Although our communities have grown to astonishing numbers over the decades, I still engage in “Desi-Spotting” – a clever term coined by Columbia University journalism professor Sree Sreenivasan. Perhaps it’s an old habit, but I’m not the only one. South Asian-Americans in the public eye are discussed and debated, beloved and hated by fellow South Asian Americans: from the politics of Louisiana Governor Bobby Jindal to Bend it Like Beckham star Parminder Nagra’s appearing on ER, from Archie Panjabi’s groundbreaking role on The Good Wife, to Pakistani filmmaker Sharmeen Obaid-Chinoy’s win for short-subject documentary at this year’s Oscars for her film about acid attacks in Pakistan, Saving Face. Despite my concerns about America’s fondness for films about victimized brown women, while I was watching the telecast I actually tweeted: “Hooray Desi filmmaker representing at the #Oscars! Nice Salwaar Suit my sistah!”

So, while I hadn’t been tuning in to NBC’s Broadway drama Smash, I actually started watching last week because I heard there was a Desi guy on the show. And as it happened, I was just in time, too. Because I wouldn’t have wanted to miss this week’s huge Bollywood number.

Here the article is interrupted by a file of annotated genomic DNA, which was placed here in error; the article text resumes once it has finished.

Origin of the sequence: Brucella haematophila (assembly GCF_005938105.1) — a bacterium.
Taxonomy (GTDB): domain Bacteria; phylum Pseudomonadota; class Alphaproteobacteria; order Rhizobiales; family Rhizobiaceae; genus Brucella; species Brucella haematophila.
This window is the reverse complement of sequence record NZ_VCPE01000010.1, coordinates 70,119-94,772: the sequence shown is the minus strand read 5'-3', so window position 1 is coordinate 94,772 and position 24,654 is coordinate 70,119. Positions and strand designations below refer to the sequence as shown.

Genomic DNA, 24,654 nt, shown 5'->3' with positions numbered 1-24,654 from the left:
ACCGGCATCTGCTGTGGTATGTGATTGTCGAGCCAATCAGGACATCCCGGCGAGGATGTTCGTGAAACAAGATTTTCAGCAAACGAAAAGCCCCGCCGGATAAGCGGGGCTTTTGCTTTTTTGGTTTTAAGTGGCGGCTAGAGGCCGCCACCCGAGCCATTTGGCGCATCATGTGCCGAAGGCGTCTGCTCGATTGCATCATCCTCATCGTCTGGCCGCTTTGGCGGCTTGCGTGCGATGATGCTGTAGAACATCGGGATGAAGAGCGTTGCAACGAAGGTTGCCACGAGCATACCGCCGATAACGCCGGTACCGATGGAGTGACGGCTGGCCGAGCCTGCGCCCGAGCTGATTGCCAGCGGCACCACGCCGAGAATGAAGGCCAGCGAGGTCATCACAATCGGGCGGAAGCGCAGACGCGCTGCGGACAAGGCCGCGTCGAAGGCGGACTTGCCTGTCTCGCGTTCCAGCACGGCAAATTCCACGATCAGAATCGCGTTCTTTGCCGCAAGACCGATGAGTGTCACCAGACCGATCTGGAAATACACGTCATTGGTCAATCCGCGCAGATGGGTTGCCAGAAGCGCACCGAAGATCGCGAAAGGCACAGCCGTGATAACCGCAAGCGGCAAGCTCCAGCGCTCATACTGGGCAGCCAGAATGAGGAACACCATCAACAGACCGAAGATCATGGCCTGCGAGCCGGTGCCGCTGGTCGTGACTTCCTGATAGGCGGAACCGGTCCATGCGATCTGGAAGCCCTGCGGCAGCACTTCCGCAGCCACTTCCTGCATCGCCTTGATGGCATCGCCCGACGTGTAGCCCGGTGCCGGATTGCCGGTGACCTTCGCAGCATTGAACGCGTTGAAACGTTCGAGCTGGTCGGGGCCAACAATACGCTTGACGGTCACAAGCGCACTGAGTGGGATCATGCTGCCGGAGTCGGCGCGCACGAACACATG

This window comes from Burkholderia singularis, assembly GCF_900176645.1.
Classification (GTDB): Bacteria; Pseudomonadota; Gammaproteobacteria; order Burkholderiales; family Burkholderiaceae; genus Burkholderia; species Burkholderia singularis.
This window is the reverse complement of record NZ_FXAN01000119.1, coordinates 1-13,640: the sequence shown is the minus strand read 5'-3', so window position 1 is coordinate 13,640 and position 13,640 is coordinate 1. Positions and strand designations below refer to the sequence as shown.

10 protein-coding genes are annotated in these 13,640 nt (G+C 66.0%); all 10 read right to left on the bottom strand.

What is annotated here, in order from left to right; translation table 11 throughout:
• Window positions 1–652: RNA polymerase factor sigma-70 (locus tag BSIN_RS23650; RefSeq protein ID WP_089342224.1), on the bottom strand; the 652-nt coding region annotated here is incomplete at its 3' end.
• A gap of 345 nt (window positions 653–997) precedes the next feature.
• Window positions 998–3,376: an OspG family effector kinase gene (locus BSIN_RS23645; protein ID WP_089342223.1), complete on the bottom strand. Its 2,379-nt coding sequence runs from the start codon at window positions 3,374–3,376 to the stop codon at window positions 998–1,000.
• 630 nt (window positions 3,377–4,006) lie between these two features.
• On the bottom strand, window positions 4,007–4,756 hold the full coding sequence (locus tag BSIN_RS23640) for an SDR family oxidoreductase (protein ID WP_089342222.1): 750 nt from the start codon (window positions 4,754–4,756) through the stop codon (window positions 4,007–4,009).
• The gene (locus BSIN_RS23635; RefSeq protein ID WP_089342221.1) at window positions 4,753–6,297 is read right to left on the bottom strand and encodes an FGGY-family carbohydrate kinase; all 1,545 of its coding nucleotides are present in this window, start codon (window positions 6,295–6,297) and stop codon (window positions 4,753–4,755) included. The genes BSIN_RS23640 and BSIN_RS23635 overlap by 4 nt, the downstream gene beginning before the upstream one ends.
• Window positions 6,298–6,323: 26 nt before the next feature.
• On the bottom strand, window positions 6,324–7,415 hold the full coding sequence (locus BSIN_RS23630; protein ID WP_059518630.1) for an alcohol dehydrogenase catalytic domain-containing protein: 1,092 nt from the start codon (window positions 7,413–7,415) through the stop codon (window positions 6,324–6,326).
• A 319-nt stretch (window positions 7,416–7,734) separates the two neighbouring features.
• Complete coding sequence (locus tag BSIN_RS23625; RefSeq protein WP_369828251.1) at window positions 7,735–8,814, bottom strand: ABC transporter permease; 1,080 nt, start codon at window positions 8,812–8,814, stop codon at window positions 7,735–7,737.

Full disclosure: I have a love-hate relationship with Bollywood movies. As a Bengali, and not Hindi, speaker, I grew up in a household where Bollywood movies weren’t regular fare. Over the years, I’ve actually seen the “Bollywood-ification” of our diasporic communities as a negative thing–a homogenization, commercialization, and dilution of a heterogeneous and complex region with not one but dozens of languages, varied cultural practices, and many rich, classical traditions of literature, film, dance, music and art. Yet the nuances of our regional languages, histories and customs seem at risk of being forgotten under the blinding lights of Bollywood’s pop-culture machine. And of course, the violence against women, the oppressive gender roles, the rabid nationalism, the homophobia, the heteronormativity in (some) Bollywood movies–yea, I’m not a big fan of all that, either.

It also annoys me that the world’s concept of India is filtered through the surreality of Bollywood. It would be like South Asians imagining the U.S. solely based on images of Las Vegas or something. It irritates me that when I travel abroad, European and other vendors often yell “Hey Bollywood!” or even “Amitabh Bachchan!” (the name of a legendary Bollywood actor) after me. It astonishes me that a white American woman familiar with Bollywood movies recently asked me, “Is India really like that?” When I asked her for clarification, she said, “You know, all that singing and dancing.”

Yes, I wanted to say. The streets are filled with scantily dressed actors and actresses who break into song and dance numbers at the drop of a hat. Courting couples regularly travel with less attractive same-gender back-up dancers. Heck, the whole country is wired so that no one has to speak, but we just lip-synch to really catchy playback music.

To read the rest of this essay, please visit Racialicous!